October 27, 2014
Dr. Beth Cabrera
Researchers in the field of positive psychology have discovered a number of benefits associated with positive emotions. Dr. Cabrera will discuss how these benefits contribute to success and well-being and will highlight specific strategies that can be used to create a more positive workplace where employees can thrive. She will also present a second dimension, in addition to positive emotions, that scientists believe is essential for our well-being.
November 3, 2014
Dr. Robert U. Ayres
I want to present four theses of possible interest. First, that economic theory today has not caught up with the changes in the world since Adam Smith and David Ricardo. Then externalities were comparatively rare and unusual. Today they are pervasive, thanks to urbanization, networking and globalization. The financial externalities associated with bubbles now far exceed in damage the profits to the bubble-makers. Second, economic growth since that time has been demand driven because energy prices kept falling,– on average — until the beginning of this century. Future growth is not guaranteed in a world of “peak oil”, and oil price bubbles. It is not certain that our grandchildren will be much richer than we are. Secular stagnation May be caused by energy constraints. Third, the policy response by central banks – low and lower interest rates, creates the condition for the next bubble. This cannot continue. Fourth, there is a profit opportunity approaching with a huge payoff If grasped it will kickstart growth, reduce unemployment, ameliorate the Greenhouse effect and help solve the problems of the pension funds.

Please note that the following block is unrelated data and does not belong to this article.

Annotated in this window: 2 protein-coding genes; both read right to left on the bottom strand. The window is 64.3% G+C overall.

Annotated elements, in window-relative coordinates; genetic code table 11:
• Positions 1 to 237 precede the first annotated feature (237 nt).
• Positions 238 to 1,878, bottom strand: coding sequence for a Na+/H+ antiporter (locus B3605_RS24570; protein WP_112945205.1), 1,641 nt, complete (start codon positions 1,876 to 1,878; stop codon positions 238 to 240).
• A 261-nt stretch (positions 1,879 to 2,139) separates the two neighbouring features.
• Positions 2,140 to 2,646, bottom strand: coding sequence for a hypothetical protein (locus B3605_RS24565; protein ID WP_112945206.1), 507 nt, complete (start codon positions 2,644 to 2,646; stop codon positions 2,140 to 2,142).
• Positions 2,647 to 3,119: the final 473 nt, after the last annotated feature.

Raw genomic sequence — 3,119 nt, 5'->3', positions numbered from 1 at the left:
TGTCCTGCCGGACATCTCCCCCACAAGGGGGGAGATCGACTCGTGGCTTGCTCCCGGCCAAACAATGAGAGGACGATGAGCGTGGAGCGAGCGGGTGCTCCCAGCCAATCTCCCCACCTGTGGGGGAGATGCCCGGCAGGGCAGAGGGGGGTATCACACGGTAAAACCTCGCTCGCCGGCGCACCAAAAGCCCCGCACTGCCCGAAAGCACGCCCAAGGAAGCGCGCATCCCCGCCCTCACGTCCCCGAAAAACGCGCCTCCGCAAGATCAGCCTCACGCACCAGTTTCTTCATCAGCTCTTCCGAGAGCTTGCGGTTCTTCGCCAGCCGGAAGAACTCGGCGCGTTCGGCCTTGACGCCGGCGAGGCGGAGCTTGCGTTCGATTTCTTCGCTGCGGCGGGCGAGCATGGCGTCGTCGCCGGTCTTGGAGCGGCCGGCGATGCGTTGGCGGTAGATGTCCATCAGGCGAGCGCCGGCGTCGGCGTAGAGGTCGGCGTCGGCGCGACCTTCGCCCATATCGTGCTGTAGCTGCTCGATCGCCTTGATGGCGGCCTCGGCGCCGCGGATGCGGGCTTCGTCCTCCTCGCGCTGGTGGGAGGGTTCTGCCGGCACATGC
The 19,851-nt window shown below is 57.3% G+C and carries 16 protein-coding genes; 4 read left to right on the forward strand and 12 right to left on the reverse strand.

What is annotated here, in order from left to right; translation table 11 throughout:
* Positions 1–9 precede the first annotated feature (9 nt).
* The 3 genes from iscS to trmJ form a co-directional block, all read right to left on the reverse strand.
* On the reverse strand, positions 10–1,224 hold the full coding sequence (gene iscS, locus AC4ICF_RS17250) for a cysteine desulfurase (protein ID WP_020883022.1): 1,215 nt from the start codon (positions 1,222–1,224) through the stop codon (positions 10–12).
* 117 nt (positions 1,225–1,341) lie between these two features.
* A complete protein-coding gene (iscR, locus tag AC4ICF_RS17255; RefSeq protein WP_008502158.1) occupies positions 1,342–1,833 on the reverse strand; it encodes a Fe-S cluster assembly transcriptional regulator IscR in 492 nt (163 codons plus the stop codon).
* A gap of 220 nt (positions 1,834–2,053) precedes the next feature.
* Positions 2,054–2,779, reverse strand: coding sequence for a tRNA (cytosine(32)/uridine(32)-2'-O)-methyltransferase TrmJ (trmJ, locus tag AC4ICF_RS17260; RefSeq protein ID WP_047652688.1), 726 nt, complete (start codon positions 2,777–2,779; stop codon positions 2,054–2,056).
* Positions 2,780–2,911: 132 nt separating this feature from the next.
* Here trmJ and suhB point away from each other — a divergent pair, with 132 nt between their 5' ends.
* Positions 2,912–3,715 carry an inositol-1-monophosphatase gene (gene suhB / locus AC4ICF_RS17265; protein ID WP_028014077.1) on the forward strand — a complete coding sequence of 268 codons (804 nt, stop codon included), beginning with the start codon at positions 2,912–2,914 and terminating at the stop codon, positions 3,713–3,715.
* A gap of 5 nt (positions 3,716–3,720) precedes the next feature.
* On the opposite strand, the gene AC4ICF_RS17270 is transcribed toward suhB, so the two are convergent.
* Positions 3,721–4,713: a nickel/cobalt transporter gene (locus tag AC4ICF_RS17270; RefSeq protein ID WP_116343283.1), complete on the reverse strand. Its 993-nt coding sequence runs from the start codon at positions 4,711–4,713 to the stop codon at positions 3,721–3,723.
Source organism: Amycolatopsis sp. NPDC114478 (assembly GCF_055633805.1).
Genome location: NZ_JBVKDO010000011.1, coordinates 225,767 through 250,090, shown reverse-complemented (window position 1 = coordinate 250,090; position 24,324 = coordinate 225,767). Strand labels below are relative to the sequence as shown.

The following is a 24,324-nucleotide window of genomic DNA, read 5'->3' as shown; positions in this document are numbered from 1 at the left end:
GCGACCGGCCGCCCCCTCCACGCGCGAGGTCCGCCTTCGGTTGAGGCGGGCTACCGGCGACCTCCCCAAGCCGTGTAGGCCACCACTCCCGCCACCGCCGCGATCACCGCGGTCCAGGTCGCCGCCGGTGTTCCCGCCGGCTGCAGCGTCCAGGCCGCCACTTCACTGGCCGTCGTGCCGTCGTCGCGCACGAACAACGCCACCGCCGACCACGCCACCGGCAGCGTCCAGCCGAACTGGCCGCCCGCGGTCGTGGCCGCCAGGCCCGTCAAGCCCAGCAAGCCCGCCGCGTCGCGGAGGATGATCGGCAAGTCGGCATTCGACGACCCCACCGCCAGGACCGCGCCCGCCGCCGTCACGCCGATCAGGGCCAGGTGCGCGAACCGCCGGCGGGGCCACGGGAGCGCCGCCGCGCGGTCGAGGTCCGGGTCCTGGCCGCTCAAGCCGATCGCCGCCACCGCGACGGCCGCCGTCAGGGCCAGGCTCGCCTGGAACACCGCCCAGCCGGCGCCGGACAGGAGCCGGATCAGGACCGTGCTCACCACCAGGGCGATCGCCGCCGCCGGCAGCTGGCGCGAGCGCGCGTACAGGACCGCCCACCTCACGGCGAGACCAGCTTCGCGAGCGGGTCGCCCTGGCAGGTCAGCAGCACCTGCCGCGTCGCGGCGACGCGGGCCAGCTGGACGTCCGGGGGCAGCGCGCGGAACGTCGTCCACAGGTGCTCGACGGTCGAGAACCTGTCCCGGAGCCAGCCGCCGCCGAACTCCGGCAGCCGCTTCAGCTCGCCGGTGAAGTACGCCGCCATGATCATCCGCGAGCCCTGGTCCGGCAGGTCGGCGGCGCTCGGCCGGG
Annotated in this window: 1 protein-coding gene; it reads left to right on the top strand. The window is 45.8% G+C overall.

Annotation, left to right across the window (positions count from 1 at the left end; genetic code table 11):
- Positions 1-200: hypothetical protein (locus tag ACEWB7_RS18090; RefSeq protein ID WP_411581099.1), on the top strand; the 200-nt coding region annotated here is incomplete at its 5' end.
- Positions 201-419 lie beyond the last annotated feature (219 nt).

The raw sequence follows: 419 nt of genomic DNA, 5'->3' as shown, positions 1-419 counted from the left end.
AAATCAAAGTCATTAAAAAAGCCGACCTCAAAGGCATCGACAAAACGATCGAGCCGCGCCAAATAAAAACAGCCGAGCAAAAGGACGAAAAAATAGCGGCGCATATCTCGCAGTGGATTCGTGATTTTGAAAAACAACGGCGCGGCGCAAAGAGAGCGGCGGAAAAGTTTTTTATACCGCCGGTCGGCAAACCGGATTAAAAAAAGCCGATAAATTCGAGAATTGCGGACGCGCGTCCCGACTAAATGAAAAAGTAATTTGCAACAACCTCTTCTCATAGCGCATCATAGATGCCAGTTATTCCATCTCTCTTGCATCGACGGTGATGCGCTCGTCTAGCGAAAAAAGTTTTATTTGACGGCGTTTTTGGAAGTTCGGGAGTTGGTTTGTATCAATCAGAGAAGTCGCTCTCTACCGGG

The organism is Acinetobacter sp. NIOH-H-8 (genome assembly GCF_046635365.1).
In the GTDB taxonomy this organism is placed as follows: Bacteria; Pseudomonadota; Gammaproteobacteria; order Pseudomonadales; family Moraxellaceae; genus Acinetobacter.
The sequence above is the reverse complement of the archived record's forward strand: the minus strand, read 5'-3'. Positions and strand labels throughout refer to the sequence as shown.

November 10, 2014
Dr. Pascal Fua
Electron microscopes (EM) can now provide the nanometer resolution that is needed to image synapses, and therefore connections, while Light Microscopes (LM) see at the micrometer resolution required to
In this talk, I will therefore present our approach to building the dendritic arborescence, to segmenting intra-neuronal structures from EM images, and to registering the resulting models. I will also argue that the techniques that are in wide usage in the Computer Vision and Machine Learning community are just as applicable in this context.
November 24, 2014
Michelle Harris-Love, PhD, PT
Assistant Professor, Georgetown University Medical Center Department of Rehabilitation Medicine, Interdisciplinary Program in Neuroscience, and Center for Brain Plasticity and Recovery
Research Scientist, MedStar National Rehabilitation Hospital Neuroscience Research Center and Mechanisms of Therapeutic Rehabilitation Laboratory
For over 2 decades, the neural mechanisms of motor recovery in mildly impaired stroke patients with full or partial recovery of hand movements have been widely studied. Comparatively little is known about more severely impaired patients who have little or no voluntary hand movement but retain some voluntary movement of the shoulder and elbow. The latter group is large and represents those in particular need of interventions to enhance recovery. The mechanisms of recovery in upper arm muscles of more severely impaired patients are likely to differ from those identified in recovery of hand movements in patients with mild impairment. The results of recent studies aimed at identifying mechanisms of reaching movement recovery in severely impaired stroke patients will be discussed.
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